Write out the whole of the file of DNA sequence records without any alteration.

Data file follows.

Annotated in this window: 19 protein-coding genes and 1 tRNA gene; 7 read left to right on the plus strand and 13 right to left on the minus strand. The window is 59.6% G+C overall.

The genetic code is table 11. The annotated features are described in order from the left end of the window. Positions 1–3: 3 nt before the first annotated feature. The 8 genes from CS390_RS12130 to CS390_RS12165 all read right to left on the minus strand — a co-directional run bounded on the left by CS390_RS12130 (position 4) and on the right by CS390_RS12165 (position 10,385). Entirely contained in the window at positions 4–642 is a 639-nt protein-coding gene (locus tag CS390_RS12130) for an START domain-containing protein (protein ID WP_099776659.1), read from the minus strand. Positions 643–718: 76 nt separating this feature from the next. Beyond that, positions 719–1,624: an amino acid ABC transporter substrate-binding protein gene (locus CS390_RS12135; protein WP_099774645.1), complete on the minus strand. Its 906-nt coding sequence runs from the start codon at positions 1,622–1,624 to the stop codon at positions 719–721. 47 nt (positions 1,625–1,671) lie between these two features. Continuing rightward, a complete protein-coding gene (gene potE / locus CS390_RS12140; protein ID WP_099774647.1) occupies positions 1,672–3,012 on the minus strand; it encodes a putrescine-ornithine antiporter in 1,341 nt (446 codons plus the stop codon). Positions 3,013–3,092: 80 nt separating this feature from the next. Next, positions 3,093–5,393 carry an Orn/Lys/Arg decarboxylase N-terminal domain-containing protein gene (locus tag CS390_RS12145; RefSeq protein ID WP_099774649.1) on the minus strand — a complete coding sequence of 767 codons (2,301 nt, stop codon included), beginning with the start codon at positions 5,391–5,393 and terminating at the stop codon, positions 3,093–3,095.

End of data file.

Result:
Annotated in this window: 19 protein-coding genes and 1 tRNA gene; 7 read left to right on the plus strand and 13 right to left on the minus strand. The window is 59.6% G+C overall.

The genetic code is table 11. The annotated features are described in order from the left end of the window. Positions 1–3: 3 nt before the first annotated feature. The 8 genes from CS390_RS12130 to CS390_RS12165 all read right to left on the minus strand — a co-directional run bounded on the left by CS390_RS12130 (position 4) and on the right by CS390_RS12165 (position 10,385). Entirely contained in the window at positions 4–642 is a 639-nt protein-coding gene (locus tag CS390_RS12130) for an START domain-containing protein (protein ID WP_099776659.1), read from the minus strand. Positions 643–718: 76 nt separating this feature from the next. Beyond that, positions 719–1,624: an amino acid ABC transporter substrate-binding protein gene (locus CS390_RS12135; protein WP_099774645.1), complete on the minus strand. Its 906-nt coding sequence runs from the start codon at positions 1,622–1,624 to the stop codon at positions 719–721. 47 nt (positions 1,625–1,671) lie between these two features. Continuing rightward, a complete protein-coding gene (gene potE / locus CS390_RS12140; protein ID WP_099774647.1) occupies positions 1,672–3,012 on the minus strand; it encodes a putrescine-ornithine antiporter in 1,341 nt (446 codons plus the stop codon). Positions 3,013–3,092: 80 nt separating this feature from the next. Next, positions 3,093–5,393 carry an Orn/Lys/Arg decarboxylase N-terminal domain-containing protein gene (locus tag CS390_RS12145; RefSeq protein ID WP_099774649.1) on the minus strand — a complete coding sequence of 767 codons (2,301 nt, stop codon included), beginning with the start codon at positions 5,391–5,393 and terminating at the stop codon, positions 3,093–3,095.